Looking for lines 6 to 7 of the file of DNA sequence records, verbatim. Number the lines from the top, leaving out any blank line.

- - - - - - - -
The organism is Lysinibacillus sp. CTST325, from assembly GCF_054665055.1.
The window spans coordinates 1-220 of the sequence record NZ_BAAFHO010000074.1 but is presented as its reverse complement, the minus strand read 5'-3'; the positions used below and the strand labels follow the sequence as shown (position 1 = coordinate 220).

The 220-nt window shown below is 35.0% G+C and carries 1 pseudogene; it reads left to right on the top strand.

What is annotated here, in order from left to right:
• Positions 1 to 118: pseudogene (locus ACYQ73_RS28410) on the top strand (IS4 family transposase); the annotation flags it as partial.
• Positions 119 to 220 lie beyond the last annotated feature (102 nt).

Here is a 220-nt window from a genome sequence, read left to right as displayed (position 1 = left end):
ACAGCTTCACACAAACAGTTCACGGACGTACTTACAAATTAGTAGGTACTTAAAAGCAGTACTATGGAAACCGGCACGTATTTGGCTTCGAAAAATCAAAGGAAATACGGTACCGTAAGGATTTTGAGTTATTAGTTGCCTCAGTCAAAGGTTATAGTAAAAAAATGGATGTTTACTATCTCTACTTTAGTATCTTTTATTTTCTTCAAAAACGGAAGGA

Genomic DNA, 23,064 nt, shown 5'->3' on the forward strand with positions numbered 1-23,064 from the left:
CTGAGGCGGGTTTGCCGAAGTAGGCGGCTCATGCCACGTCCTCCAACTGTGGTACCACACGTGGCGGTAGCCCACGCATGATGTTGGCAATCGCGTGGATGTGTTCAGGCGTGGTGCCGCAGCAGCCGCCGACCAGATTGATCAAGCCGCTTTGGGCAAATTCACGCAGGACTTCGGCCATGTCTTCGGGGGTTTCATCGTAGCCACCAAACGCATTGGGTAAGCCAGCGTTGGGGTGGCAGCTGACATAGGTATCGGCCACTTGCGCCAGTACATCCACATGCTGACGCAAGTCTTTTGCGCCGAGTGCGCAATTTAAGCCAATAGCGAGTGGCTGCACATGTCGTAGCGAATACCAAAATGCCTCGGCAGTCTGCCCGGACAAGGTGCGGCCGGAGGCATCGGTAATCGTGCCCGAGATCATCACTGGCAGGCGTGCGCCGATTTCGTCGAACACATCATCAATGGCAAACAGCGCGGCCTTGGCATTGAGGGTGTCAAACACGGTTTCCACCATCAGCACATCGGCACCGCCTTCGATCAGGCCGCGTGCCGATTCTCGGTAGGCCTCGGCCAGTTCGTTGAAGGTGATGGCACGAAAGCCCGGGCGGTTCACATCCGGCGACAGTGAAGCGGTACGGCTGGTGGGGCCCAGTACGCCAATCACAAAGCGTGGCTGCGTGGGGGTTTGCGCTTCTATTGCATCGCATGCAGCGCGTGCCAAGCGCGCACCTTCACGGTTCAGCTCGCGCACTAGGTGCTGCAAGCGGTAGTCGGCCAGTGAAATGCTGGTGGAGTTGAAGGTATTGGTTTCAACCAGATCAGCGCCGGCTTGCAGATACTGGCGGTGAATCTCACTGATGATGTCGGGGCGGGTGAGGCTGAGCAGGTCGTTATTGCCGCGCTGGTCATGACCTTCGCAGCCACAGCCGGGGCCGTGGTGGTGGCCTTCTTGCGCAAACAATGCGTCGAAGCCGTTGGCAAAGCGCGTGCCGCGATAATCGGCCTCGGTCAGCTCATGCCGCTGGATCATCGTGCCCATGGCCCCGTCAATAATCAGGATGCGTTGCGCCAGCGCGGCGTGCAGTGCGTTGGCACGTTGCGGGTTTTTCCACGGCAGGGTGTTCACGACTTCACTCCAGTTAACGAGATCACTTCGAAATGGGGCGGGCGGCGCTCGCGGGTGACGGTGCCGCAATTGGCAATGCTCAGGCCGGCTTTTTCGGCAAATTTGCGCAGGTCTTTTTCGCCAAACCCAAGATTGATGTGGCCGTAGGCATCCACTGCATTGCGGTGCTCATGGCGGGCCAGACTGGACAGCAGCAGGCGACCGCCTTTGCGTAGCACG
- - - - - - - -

• Positions 119 to 220 lie beyond the last annotated feature (102 nt).

Here is a 220-nt window from a genome sequence, read left to right as displayed (position 1 = left end):